Perl vs PHP

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Perl PHP


Referencing the last element of an array:

  • Perl:
  • PHP:
   end($array)  // moves the internal array pointer

In PHP, calling end($array) is not a read-only operation. The array's internal pointer is advanced, and the array is passed by reference. This means you must pass an actual variable, not a function returning an array.


For up-to-date comparisons check the The Computer Language Benchmarks Game page for Perl vs PHP.


In programming, a gotcha is a feature of a system, a program or a programming language that works in the way it is documented but is counter-intuitive and almost invites mistakes because it is both enticingly easy to invoke and completely unexpected and/or unreasonable in its outcome.

Perl Hash Order[edit]

The order of the creation or keys in a Perl hash does not maintain order but relies on an internal ordering. Thus you should not every implicitly rely on it being ordered a particular way (even between multiple hashes created via the same method, the internal key order can be different).

  my $array = {
      key1 => 1,
      key2 => 1,
      key3 => 1,

  foreach (keys %{$array}) {
      print $_ . "\n";

This could output the keys in any order like:


Magic Quotes[edit]

Some (still widely used) versions of PHP suffer from magic quotes. This is a measure that was made default in PHP 3 and 4, and is intended to protect beginner programmers from their own sloppiness by prepending an escape character to certain characters in $_COOKIE, $_GET, $_POST, and $_REQUEST environment variables. This protective mechanism was widely regarded as poorly conceived, especially considering that for experienced programmers who do not expect this behavior it can introduce bugs that are difficult to find. The magic quotes feature was based on the assumption that input from these sources would then automatically be passed on as part of a database query, a presumption that is not always true and can prove frustrating for developers who just want to be able to work directly with strings.

As a result of the feature's unpopularity, PHP documentation recommended turning off magic quotes, and as of PHP 5.3.0 it has been deprecated. The decision was made to remove the feature in PHP 6, in part due to security concerns in practical use because of the fact that magic quotes may be assumed to be turned on when code is written even if the code is deployed where they are not, and because of the tendency for less experienced developers to assume their code is safe from SQL injections if magic quotes are turned on when, in fact, several types of SQL injection attack may still be possible. A number of other problems also prompted the PHP core team to back off from magic quotes in versions 5.3.0+.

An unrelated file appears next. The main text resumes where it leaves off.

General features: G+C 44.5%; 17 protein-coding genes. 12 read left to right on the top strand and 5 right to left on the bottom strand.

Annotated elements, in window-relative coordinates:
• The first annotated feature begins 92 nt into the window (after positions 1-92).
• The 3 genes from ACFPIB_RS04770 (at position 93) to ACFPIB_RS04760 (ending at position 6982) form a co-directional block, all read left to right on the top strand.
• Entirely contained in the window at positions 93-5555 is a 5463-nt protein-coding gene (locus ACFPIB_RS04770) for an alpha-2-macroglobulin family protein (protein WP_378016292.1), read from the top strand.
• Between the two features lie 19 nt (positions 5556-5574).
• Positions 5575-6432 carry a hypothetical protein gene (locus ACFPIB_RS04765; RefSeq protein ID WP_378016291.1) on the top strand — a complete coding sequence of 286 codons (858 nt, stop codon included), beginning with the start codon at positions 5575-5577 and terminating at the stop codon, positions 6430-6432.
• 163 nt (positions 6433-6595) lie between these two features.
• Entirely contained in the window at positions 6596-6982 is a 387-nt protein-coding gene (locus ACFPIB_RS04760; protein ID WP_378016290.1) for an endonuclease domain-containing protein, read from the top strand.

Portability has proven to be a problem for both cases of code being distributed to various systems running different specific PHP versions and cases of the PHP version being updated on a system running code that assumed a particular magic quotes setting, because of the changes in PHP's default behavior. Worse, even for PHP versions that all have magic quotes turned on in the default install, the fact that it is usually better to turn off magic quotes results in portability issues even between systems running the same version of PHP in many cases.

Namespace Separator[edit]

The PHP team decided that the namespace separator is going to be the backslash character. This has drawn protests from the community.

Quoting of array keys[edit]

In PHP, array keys can be constants or variables that evaluate to strings, or numbers. Constant strings should be enclosed within single quotes, or an E_NOTICE will be generated (and performance will also be slightly slower, as PHP will be looking for the constant first)[1]:

  $array = array(
      'foo' => 'bar'
  print $array[foo];                // works, but generates E_NOTICE, and not recommended
  print $array['foo'];              // correct
  print("\nValue: $array['foo']");  // SYNTAX ERROR! "unexpected T_ENCAPSED_AND_WHITESPACE"
  print("\nValue: $array[foo]");    // correct (!)


But inside strings, it's a syntax error to quote the array key. This is a well-known inconsistency and mentioned in the O'Reilly book "Programming PHP" by PHP author Rasmus Lerdorf[2].

Code base[edit]

PHP's codebase has developed in a somewhat haphazard fashion, with various developer teams piling up PHP code. As a consequence, random oddities can be found in the core, for example foreign token names. Compiling the code below,

  foreach($x as key)

produces the following message:

Parse error: syntax error, unexpected ')', expecting T_PAAMAYIM_NEKUDOTAYIM

Note that T_PAAMAYIM_NEKUDOTAYIM is an official PHP token, listed at, and has a Wikipedia entry. This is an extreme example of PHP's lack of clear and consistent naming conventions.

Perl's core team has maintained cleaner, more consistent control over the Perl user's development experience, so that function names and behaviors tend to be much more consistent than in PHP. The organization of Perl's libraries has benefited from better use of namespaces, where PHP's long-term lack of namespaces resulted in a number of dirty hacks to provide similar benefits proliferating over the years before PHP added namespaces, including core developers and contributors to the PHP implementation hacking ad-hoc pseudo-namespaces into function names. The result of the Perl team's greater attention to naming standards is a language whose core and standard library functions tend to be more predictable and more easily used without having to constantly refer to documentation.

On the other hand, Nat Torkington has famously described Perl internals as "an interconnected mass of livers and pancreas and lungs and little sharp pointy things and the occasional exploding kidney." This reflects the complexity of the Perl implementation's code base, though it is not something a typical Perl programmer ever encounters.


Perl has different prefixes for $scalar, @array, and %hash variables. PHP uses the dollar sign ($) for all of these.

Perl's variable types are specified by the called value rather than by the complete variable type. Thus, @foo might be an array, but the single element of it $foo[2] is a scalar. Because PHP does not differentiate between these variable types syntactically, and only uses a single prefix sigil for all variables, scalar and collection contexts do not have different representations.